Last week I noticed that the floor in our downstairs 1/2 bath was wet…an apparent leak from the toilet. My hubby shut off the water to the potty, flushed a couple of times to get all the water out of the tank and proceeded to check out where the water was coming from. It turned out to be a corroded bolt/nut/gasket problem. So the water was leaking out around the rusted out hardware. It was early in the week and we had a lot going on with work and other things, so we decided to make fixing it a weekend issue.
Saturday morning we took a trip with the old, rusted out hardware in a ZipLock baggie, down to our Home Depot store. I love Home Depot. Especially since we bought our house. I can wander up and down those ginormous aisles for hours dreaming and planning. But that day we were on a mission to get new hardware to hold the tank in place and stop the leak. We wandered through the plumbing aisles amidst the plethora of faucets, sinks, stoppers, towel racks, hampers, pipes and fixtures and finally asked a guy in an orange apron for some help. He got us to the right section, compared our old bolts to the new ones and for $4 we had the solution to our leaky toilet.
Or so we thought.
We got home and proceeded to figure out the proper way to bolt that tank back onto the bowl. There were several pieces in that $4 bag including washers, gaskets, bolts and nuts. You take the bolt, thread a metal washer, then a gasket onto the end toward the head of said bolt and stick it through the tank, down through the hole in the bowl (hey, that rhymes!) and then from the bottom side you slide another gasket and washer up to the bowl side and start threading the nuts, two for each bolt (because, I guess, one just wouldn’t be enough?). Because our downstairs bathroom is quite tiny, you do all this nearly standing on your head! Then you take a large flathead screwdriver and hold the bolt in place while your husband gets the socket going to screw that little nut. Hubby’s standing on his head now, trying to effectively use the ratchet in this precarious position and I’m hunched over the bowl with one hand on the wall to brace myself while trying to keep the flat end of the screwdriver on the head of the bolt and hold it in place so it doesn’t just spin around and around while hubby screws on that nut. It was like a sick game of Twister. We repeat this whole scenario for the other side of the tank.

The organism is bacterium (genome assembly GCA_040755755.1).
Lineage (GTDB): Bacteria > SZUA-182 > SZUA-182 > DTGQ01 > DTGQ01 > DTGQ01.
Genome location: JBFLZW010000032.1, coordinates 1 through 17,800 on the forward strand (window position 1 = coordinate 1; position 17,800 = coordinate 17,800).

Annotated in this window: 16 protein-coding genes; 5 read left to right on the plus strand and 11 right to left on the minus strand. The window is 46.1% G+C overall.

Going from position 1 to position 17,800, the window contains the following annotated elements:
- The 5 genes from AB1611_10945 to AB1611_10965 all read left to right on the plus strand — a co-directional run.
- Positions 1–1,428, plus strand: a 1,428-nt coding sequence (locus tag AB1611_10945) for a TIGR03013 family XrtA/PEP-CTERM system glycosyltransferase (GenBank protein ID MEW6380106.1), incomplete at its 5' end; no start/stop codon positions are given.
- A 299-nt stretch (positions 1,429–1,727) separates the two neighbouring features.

Once the tank appeared to be securely fastened onto the toilet hubby turned the water back on. The tank filled up and was flushed and water promptly started to leak from it again. Sigh…
So we decide that it needed to be tightened to make the gasket’s seal a bit more snug to prevent leaks. We don’t need the screwdriver to hold the bolt in place anymore so it’s just the ratchet/socket combo now.
This is where it gets ugly.
Did you know that if you tighten the bolts too much…you’re going to hear a nasty, high pitched, cracking sound. That will be your tank…splitting from the bolt all the way to the top. It will be unfortunate if this happens. It will be disastrous if you’ve got a tank full of water and haven’t turned the water to the toilet off again. We had water all over the bathroom floor (tiny as it is, that’s a LOT of water) and it was spreading out into the hallway and kitchen. It took four large bath towels and a mop to clean up that mess.
Husband is not happy. He’s cussing. A lot.